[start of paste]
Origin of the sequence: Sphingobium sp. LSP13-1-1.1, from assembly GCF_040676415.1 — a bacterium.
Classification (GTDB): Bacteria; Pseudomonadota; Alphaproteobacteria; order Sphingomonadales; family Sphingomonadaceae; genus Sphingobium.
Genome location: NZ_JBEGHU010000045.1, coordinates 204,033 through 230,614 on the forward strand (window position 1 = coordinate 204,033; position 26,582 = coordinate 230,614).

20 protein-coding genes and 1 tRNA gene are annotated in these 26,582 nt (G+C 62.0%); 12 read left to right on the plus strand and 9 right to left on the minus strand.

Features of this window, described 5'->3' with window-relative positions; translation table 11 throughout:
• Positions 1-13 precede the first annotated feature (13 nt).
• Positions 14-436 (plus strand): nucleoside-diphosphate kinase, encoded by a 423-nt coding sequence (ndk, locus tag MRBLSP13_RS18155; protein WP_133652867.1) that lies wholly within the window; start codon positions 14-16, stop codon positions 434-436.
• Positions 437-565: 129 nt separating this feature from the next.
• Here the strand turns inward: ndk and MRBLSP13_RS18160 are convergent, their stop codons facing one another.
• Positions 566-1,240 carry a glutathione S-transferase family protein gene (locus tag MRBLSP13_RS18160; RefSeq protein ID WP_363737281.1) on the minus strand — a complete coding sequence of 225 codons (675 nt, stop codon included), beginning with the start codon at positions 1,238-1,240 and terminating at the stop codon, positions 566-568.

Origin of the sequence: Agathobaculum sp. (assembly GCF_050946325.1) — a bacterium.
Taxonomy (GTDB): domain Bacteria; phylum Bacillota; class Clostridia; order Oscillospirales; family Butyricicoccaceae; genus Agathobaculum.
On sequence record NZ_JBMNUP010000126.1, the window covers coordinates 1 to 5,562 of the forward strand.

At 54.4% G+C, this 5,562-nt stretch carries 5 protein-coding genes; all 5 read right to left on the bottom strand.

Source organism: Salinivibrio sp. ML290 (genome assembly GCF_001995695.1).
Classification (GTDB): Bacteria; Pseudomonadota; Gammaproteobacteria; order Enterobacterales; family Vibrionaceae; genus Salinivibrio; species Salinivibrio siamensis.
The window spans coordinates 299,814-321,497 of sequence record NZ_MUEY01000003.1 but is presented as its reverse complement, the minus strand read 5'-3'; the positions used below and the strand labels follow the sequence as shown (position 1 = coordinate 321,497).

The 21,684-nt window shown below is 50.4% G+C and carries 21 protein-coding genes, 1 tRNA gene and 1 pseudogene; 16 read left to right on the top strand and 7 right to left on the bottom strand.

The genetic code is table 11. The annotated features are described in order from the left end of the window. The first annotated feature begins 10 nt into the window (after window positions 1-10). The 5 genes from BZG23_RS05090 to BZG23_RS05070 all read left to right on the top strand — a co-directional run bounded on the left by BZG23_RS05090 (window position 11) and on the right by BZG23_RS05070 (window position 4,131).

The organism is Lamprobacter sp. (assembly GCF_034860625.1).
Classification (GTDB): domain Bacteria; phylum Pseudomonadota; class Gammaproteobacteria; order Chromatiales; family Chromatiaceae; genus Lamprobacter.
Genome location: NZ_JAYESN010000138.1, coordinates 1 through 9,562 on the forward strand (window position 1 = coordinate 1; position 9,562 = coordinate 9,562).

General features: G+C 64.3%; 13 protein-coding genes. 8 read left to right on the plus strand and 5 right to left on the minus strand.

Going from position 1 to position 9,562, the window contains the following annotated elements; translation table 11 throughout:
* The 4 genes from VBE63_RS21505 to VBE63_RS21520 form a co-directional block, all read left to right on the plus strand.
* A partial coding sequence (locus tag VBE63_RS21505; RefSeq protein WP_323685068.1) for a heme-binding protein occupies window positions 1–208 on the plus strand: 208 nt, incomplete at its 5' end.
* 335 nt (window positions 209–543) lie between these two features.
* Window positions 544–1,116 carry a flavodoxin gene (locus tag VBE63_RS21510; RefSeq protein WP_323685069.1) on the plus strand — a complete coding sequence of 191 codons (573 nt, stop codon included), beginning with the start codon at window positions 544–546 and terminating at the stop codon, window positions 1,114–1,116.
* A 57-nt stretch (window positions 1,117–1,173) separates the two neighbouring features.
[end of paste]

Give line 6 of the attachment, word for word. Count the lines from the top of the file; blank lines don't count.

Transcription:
• Positions 1-13 precede the first annotated feature (13 nt).